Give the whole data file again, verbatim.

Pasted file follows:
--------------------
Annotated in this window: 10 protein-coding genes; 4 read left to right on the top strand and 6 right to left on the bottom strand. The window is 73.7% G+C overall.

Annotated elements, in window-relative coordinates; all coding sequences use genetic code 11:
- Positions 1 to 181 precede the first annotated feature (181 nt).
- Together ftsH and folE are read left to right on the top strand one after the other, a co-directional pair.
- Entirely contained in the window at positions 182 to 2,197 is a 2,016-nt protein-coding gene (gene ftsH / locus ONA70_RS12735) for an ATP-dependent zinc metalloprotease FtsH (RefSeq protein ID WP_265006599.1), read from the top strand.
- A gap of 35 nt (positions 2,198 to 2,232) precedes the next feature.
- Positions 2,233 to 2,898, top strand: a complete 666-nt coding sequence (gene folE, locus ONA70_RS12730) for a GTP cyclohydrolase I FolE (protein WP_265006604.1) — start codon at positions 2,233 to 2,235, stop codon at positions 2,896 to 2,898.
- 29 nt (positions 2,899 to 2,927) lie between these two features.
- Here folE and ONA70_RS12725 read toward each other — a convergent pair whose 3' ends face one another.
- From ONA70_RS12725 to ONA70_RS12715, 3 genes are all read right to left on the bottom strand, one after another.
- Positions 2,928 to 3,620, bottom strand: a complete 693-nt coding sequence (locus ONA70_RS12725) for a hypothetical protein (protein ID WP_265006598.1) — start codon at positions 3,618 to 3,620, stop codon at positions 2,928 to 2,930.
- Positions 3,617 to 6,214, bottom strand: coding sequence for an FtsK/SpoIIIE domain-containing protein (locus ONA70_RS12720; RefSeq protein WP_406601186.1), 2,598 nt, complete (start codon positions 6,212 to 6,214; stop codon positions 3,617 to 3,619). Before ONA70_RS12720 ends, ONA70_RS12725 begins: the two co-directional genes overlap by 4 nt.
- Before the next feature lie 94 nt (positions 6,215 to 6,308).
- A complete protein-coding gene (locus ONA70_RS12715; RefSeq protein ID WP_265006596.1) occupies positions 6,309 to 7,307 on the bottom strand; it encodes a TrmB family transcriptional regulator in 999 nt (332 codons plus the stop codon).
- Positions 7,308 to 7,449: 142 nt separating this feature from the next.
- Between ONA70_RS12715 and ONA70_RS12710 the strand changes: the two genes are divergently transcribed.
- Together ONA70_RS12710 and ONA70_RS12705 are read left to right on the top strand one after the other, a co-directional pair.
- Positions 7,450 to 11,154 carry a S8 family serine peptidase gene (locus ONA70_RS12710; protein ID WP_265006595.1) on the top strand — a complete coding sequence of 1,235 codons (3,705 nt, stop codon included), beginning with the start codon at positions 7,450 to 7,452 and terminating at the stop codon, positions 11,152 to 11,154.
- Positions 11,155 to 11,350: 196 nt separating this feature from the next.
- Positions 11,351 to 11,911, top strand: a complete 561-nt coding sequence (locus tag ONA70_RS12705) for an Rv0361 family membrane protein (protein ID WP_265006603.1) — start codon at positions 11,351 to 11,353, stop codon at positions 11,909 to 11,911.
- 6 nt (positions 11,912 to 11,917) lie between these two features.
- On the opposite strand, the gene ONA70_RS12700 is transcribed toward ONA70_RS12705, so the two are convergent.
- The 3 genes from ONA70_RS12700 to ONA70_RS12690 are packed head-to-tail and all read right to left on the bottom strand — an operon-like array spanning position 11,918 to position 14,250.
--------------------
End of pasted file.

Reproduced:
Annotated in this window: 10 protein-coding genes; 4 read left to right on the top strand and 6 right to left on the bottom strand. The window is 73.7% G+C overall.

Annotated elements, in window-relative coordinates; all coding sequences use genetic code 11:
- Positions 1 to 181 precede the first annotated feature (181 nt).
- Together ftsH and folE are read left to right on the top strand one after the other, a co-directional pair.
- Entirely contained in the window at positions 182 to 2,197 is a 2,016-nt protein-coding gene (gene ftsH / locus ONA70_RS12735) for an ATP-dependent zinc metalloprotease FtsH (RefSeq protein ID WP_265006599.1), read from the top strand.
- A gap of 35 nt (positions 2,198 to 2,232) precedes the next feature.
- Positions 2,233 to 2,898, top strand: a complete 666-nt coding sequence (gene folE, locus ONA70_RS12730) for a GTP cyclohydrolase I FolE (protein WP_265006604.1) — start codon at positions 2,233 to 2,235, stop codon at positions 2,896 to 2,898.
- 29 nt (positions 2,899 to 2,927) lie between these two features.
- Here folE and ONA70_RS12725 read toward each other — a convergent pair whose 3' ends face one another.
- From ONA70_RS12725 to ONA70_RS12715, 3 genes are all read right to left on the bottom strand, one after another.
- Positions 2,928 to 3,620, bottom strand: a complete 693-nt coding sequence (locus ONA70_RS12725) for a hypothetical protein (protein ID WP_265006598.1) — start codon at positions 3,618 to 3,620, stop codon at positions 2,928 to 2,930.
- Positions 3,617 to 6,214, bottom strand: coding sequence for an FtsK/SpoIIIE domain-containing protein (locus ONA70_RS12720; RefSeq protein WP_406601186.1), 2,598 nt, complete (start codon positions 6,212 to 6,214; stop codon positions 3,617 to 3,619). Before ONA70_RS12720 ends, ONA70_RS12725 begins: the two co-directional genes overlap by 4 nt.
- Before the next feature lie 94 nt (positions 6,215 to 6,308).
- A complete protein-coding gene (locus ONA70_RS12715; RefSeq protein ID WP_265006596.1) occupies positions 6,309 to 7,307 on the bottom strand; it encodes a TrmB family transcriptional regulator in 999 nt (332 codons plus the stop codon).
- Positions 7,308 to 7,449: 142 nt separating this feature from the next.
- Between ONA70_RS12715 and ONA70_RS12710 the strand changes: the two genes are divergently transcribed.
- Together ONA70_RS12710 and ONA70_RS12705 are read left to right on the top strand one after the other, a co-directional pair.
- Positions 7,450 to 11,154 carry a S8 family serine peptidase gene (locus ONA70_RS12710; protein ID WP_265006595.1) on the top strand — a complete coding sequence of 1,235 codons (3,705 nt, stop codon included), beginning with the start codon at positions 7,450 to 7,452 and terminating at the stop codon, positions 11,152 to 11,154.
- Positions 11,155 to 11,350: 196 nt separating this feature from the next.
- Positions 11,351 to 11,911, top strand: a complete 561-nt coding sequence (locus tag ONA70_RS12705) for an Rv0361 family membrane protein (protein ID WP_265006603.1) — start codon at positions 11,351 to 11,353, stop codon at positions 11,909 to 11,911.
- 6 nt (positions 11,912 to 11,917) lie between these two features.
- On the opposite strand, the gene ONA70_RS12700 is transcribed toward ONA70_RS12705, so the two are convergent.
- The 3 genes from ONA70_RS12700 to ONA70_RS12690 are packed head-to-tail and all read right to left on the bottom strand — an operon-like array spanning position 11,918 to position 14,250.